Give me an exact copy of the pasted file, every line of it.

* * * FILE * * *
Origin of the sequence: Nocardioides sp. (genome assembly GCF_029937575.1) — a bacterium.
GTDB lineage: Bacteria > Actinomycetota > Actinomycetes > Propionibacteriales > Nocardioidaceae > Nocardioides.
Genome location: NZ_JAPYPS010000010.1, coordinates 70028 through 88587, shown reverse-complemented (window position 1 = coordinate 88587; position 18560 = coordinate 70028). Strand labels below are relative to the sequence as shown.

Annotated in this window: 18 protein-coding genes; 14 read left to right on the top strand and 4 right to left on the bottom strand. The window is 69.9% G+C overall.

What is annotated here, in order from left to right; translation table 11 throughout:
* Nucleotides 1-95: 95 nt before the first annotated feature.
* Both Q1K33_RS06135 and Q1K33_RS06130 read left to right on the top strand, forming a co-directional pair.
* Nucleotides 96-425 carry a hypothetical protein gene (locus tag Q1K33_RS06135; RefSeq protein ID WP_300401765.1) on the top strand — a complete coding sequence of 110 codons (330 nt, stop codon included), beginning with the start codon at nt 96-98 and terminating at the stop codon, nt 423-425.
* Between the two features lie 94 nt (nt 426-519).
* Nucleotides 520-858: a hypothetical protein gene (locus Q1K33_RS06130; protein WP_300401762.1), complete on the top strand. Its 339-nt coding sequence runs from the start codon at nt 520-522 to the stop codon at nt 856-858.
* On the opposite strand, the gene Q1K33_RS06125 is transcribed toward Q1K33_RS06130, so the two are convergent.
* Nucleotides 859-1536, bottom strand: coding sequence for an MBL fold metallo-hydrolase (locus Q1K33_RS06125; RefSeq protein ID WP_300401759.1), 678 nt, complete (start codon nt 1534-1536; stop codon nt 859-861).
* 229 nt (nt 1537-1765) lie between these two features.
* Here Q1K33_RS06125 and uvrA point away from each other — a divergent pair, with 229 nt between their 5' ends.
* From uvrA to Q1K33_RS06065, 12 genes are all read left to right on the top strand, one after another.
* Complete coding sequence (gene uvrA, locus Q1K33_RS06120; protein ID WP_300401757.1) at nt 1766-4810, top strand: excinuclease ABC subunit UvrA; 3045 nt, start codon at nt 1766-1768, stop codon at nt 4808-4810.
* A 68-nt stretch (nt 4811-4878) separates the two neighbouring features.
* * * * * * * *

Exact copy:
Origin of the sequence: Nocardioides sp. (genome assembly GCF_029937575.1) — a bacterium.
GTDB lineage: Bacteria > Actinomycetota > Actinomycetes > Propionibacteriales > Nocardioidaceae > Nocardioides.
Genome location: NZ_JAPYPS010000010.1, coordinates 70028 through 88587, shown reverse-complemented (window position 1 = coordinate 88587; position 18560 = coordinate 70028). Strand labels below are relative to the sequence as shown.

Annotated in this window: 18 protein-coding genes; 14 read left to right on the top strand and 4 right to left on the bottom strand. The window is 69.9% G+C overall.

What is annotated here, in order from left to right; translation table 11 throughout:
* Nucleotides 1-95: 95 nt before the first annotated feature.
* Both Q1K33_RS06135 and Q1K33_RS06130 read left to right on the top strand, forming a co-directional pair.
* Nucleotides 96-425 carry a hypothetical protein gene (locus tag Q1K33_RS06135; RefSeq protein ID WP_300401765.1) on the top strand — a complete coding sequence of 110 codons (330 nt, stop codon included), beginning with the start codon at nt 96-98 and terminating at the stop codon, nt 423-425.
* Between the two features lie 94 nt (nt 426-519).
* Nucleotides 520-858: a hypothetical protein gene (locus Q1K33_RS06130; protein WP_300401762.1), complete on the top strand. Its 339-nt coding sequence runs from the start codon at nt 520-522 to the stop codon at nt 856-858.
* On the opposite strand, the gene Q1K33_RS06125 is transcribed toward Q1K33_RS06130, so the two are convergent.
* Nucleotides 859-1536, bottom strand: coding sequence for an MBL fold metallo-hydrolase (locus Q1K33_RS06125; RefSeq protein ID WP_300401759.1), 678 nt, complete (start codon nt 1534-1536; stop codon nt 859-861).
* 229 nt (nt 1537-1765) lie between these two features.
* Here Q1K33_RS06125 and uvrA point away from each other — a divergent pair, with 229 nt between their 5' ends.
* From uvrA to Q1K33_RS06065, 12 genes are all read left to right on the top strand, one after another.
* Complete coding sequence (gene uvrA, locus Q1K33_RS06120; protein ID WP_300401757.1) at nt 1766-4810, top strand: excinuclease ABC subunit UvrA; 3045 nt, start codon at nt 1766-1768, stop codon at nt 4808-4810.
* A 68-nt stretch (nt 4811-4878) separates the two neighbouring features.